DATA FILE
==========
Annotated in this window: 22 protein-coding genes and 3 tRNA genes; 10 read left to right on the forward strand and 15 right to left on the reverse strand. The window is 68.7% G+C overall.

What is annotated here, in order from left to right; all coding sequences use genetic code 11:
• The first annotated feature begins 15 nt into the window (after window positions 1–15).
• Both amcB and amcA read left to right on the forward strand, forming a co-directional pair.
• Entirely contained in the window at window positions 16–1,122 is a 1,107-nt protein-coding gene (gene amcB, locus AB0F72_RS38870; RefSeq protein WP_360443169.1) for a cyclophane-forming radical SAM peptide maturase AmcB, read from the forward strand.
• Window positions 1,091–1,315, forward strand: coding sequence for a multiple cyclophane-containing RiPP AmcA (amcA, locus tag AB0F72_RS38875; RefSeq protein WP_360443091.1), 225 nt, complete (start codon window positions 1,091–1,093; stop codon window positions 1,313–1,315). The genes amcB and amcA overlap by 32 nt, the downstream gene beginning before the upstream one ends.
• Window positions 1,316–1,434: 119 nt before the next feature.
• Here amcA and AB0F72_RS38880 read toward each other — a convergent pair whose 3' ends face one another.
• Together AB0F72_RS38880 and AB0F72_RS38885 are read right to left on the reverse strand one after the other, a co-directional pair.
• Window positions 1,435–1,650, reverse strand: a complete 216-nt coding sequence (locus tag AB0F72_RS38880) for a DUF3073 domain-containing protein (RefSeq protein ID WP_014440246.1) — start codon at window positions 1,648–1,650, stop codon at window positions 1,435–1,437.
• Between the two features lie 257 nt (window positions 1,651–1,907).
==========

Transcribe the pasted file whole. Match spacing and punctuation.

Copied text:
Annotated in this window: 22 protein-coding genes and 3 tRNA genes; 10 read left to right on the forward strand and 15 right to left on the reverse strand. The window is 68.7% G+C overall.

What is annotated here, in order from left to right; all coding sequences use genetic code 11:
• The first annotated feature begins 15 nt into the window (after window positions 1–15).
• Both amcB and amcA read left to right on the forward strand, forming a co-directional pair.
• Entirely contained in the window at window positions 16–1,122 is a 1,107-nt protein-coding gene (gene amcB, locus AB0F72_RS38870; RefSeq protein WP_360443169.1) for a cyclophane-forming radical SAM peptide maturase AmcB, read from the forward strand.
• Window positions 1,091–1,315, forward strand: coding sequence for a multiple cyclophane-containing RiPP AmcA (amcA, locus tag AB0F72_RS38875; RefSeq protein WP_360443091.1), 225 nt, complete (start codon window positions 1,091–1,093; stop codon window positions 1,313–1,315). The genes amcB and amcA overlap by 32 nt, the downstream gene beginning before the upstream one ends.
• Window positions 1,316–1,434: 119 nt before the next feature.
• Here amcA and AB0F72_RS38880 read toward each other — a convergent pair whose 3' ends face one another.
• Together AB0F72_RS38880 and AB0F72_RS38885 are read right to left on the reverse strand one after the other, a co-directional pair.
• Window positions 1,435–1,650, reverse strand: a complete 216-nt coding sequence (locus tag AB0F72_RS38880) for a DUF3073 domain-containing protein (RefSeq protein ID WP_014440246.1) — start codon at window positions 1,648–1,650, stop codon at window positions 1,435–1,437.
• Between the two features lie 257 nt (window positions 1,651–1,907).